Your loved one may have suffered a major loss, like a divorce or the death of a family member, that spurred this dependency. People cope with loss in many different ways. We all experience different emotions, so assuming how your loved one is feeling can actually hurt your relationship. Maybe everything on the outside appears to be going great, but you’ll never know what your loved one is going through if you don’t ask. Start with general topics like work, school, or friends. Avoid “you” statements—they make confrontational situations worse. Replace, “You never show up when we make plans,” with, “I’ve noticed that we haven’t talked in a while. I miss seeing you.”

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6. Keep It Honest

It won’t be easy, but you’ll have to explain why you suspect your loved one of suffering with chemical dependency. You may notice every time you hang out that your loved one is popping pain pills at an unhealthy rate. Maybe the trashcan is loaded with liquor bottles. Or you’ve noticed physical symptoms like sudden weight loss. Whether your loved one admits there’s a problem or denies even the most obvious evidence, it’s okay to explain that you’re concerned.

7. Offer Help

Your loved one won’t likely want to sign up for rehab after one talk. It often takes multiple conversations over time before some people are ready to seek professional help. Pay attention to reactions during these conversations, so you recognize when to end them or change the subject. Always assure your loved one that you’re only a text, email, or phone call away. Schedule time together doing things you both enjoy. If you don’t get a response, always follow up. When the time seems right, offer a pamphlet or two that explain symptoms and what to do next. It’s important for others to offer help in a way that works for those who are struggling. When they are ready, you can join them during rehab visits or meet them after an appointment. Remember, be sincere (not pushy) when you ask, “How can I help you?”. Your loved one will need you during treatment and beyond.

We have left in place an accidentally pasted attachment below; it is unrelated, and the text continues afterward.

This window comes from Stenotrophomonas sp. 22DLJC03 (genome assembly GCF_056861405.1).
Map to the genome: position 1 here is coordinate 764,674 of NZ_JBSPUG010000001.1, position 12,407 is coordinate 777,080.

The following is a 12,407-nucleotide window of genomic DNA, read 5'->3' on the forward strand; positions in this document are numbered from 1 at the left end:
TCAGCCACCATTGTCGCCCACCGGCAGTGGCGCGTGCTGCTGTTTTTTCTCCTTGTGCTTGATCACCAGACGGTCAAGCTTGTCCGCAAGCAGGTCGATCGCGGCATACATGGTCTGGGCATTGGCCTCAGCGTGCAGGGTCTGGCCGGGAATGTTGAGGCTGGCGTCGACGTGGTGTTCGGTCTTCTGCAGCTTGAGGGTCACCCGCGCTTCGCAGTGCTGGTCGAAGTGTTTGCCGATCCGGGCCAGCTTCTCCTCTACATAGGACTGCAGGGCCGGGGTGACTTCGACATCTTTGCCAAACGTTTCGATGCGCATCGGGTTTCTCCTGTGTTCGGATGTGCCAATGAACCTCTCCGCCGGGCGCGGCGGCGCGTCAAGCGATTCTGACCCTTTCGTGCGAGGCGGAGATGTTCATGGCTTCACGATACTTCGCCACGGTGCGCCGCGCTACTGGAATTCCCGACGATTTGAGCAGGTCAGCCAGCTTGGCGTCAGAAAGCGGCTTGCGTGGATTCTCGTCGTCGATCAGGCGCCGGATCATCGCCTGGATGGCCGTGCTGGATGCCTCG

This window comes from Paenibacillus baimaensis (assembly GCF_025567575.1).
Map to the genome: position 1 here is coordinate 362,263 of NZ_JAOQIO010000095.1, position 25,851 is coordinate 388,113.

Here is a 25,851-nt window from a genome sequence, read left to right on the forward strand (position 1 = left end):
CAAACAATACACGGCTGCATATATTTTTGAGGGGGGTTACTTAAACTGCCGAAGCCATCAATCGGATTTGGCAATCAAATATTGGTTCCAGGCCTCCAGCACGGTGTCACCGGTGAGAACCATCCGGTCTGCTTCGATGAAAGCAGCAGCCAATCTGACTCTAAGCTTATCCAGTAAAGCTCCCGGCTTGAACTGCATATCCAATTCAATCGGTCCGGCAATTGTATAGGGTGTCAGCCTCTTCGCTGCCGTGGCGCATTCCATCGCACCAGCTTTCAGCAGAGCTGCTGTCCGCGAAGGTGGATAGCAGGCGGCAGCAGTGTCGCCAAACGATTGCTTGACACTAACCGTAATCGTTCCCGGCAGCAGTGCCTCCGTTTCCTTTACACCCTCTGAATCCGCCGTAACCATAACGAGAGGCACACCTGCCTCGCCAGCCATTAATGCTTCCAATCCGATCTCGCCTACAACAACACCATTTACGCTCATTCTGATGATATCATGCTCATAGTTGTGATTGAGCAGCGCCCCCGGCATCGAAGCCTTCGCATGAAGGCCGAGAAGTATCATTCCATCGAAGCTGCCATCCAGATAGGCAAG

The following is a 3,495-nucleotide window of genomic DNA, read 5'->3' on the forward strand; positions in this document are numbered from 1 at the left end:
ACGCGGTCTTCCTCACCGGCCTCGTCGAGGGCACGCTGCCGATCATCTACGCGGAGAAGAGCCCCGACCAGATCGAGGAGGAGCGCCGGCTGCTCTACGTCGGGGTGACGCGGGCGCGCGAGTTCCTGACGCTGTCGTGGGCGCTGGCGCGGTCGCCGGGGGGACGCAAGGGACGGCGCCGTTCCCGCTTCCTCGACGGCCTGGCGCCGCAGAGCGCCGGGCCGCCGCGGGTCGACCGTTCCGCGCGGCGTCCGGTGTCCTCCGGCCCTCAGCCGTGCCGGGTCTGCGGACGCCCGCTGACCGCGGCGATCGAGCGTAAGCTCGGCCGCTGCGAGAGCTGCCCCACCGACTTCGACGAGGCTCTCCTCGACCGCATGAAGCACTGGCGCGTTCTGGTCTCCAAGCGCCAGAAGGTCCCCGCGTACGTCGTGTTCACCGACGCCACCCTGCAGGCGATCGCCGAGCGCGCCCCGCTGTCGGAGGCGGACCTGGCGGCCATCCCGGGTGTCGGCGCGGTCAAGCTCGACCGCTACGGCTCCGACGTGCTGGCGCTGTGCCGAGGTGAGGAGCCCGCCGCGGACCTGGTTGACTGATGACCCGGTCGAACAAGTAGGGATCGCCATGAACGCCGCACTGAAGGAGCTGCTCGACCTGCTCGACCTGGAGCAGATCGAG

Helping people realize they are suffering with chemical dependency is never easy. Acknowledging the problem is the first step they can take towards receiving the treatment they need to live longer, healthier lives in recovery. Giving your loved one careful guidance and support along the way can make a huge difference, and even help strengthen your relationship with them.

Featured photo credit: http://stokpic.com/ via stokpic.com

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Dan Gellman

Director of Marketing for High Focus Centers

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Last Updated on October 20, 2020

How to Stop Procrastinating: 11 Practical Ways for Procrastinators